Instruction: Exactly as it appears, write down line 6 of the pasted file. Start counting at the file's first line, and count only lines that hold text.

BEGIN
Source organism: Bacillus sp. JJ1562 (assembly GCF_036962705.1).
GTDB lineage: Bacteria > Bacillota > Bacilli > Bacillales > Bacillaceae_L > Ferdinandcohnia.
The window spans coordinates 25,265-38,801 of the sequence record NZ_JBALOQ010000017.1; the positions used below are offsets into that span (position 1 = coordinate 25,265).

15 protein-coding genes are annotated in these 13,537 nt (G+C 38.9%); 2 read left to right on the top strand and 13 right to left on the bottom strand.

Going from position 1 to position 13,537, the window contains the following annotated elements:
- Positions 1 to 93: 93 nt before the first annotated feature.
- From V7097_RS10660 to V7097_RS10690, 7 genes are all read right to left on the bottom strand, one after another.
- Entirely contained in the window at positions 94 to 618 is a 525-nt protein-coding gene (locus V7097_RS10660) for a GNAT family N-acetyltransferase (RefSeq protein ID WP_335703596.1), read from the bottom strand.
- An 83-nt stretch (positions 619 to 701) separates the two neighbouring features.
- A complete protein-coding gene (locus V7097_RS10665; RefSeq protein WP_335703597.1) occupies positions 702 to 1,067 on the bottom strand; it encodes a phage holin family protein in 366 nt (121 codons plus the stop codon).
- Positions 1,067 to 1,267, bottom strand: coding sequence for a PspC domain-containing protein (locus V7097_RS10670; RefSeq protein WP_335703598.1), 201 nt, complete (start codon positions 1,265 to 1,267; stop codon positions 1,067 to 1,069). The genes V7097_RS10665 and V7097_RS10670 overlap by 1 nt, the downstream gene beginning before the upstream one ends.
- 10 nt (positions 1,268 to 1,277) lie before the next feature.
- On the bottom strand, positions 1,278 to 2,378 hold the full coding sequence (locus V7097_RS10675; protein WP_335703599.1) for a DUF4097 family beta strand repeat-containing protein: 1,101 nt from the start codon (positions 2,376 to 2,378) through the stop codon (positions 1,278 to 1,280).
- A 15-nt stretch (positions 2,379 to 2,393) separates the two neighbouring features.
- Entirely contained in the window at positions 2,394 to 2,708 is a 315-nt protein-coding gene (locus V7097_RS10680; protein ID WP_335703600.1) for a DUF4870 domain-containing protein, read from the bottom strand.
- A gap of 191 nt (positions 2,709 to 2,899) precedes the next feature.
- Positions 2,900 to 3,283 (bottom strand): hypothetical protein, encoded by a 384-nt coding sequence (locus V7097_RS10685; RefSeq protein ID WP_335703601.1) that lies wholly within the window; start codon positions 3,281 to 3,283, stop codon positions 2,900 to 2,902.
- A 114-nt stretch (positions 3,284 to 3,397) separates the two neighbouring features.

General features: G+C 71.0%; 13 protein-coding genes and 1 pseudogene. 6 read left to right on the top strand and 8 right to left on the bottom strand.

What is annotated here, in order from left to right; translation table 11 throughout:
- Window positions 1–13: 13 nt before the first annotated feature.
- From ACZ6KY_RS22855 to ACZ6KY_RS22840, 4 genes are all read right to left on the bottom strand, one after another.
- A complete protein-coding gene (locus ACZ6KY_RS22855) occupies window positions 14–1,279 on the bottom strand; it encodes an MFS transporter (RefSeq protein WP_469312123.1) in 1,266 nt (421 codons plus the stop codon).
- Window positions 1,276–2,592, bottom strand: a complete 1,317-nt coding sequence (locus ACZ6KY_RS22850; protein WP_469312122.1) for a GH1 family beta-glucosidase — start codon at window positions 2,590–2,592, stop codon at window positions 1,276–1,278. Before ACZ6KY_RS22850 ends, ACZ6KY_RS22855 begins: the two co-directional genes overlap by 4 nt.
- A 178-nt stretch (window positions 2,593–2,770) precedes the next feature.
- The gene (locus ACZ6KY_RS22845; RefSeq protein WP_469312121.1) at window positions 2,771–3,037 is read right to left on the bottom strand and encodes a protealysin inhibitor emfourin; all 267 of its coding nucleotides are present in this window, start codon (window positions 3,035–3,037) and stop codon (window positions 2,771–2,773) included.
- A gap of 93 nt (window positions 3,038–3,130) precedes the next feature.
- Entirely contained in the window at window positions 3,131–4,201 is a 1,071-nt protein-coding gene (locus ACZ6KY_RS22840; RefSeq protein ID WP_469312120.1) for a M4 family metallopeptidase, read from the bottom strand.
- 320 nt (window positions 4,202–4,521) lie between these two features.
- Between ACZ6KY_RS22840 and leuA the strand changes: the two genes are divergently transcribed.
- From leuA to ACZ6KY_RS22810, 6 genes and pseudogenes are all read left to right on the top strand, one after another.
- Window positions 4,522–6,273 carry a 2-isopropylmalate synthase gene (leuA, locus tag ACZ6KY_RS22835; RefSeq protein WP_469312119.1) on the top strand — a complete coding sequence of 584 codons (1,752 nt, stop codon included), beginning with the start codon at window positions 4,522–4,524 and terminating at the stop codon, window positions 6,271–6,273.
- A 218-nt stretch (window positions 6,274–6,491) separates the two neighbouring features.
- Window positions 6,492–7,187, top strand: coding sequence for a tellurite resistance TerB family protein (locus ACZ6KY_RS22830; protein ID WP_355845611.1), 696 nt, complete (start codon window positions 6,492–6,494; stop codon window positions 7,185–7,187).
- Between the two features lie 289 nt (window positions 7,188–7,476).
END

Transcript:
- Positions 1 to 93: 93 nt before the first annotated feature.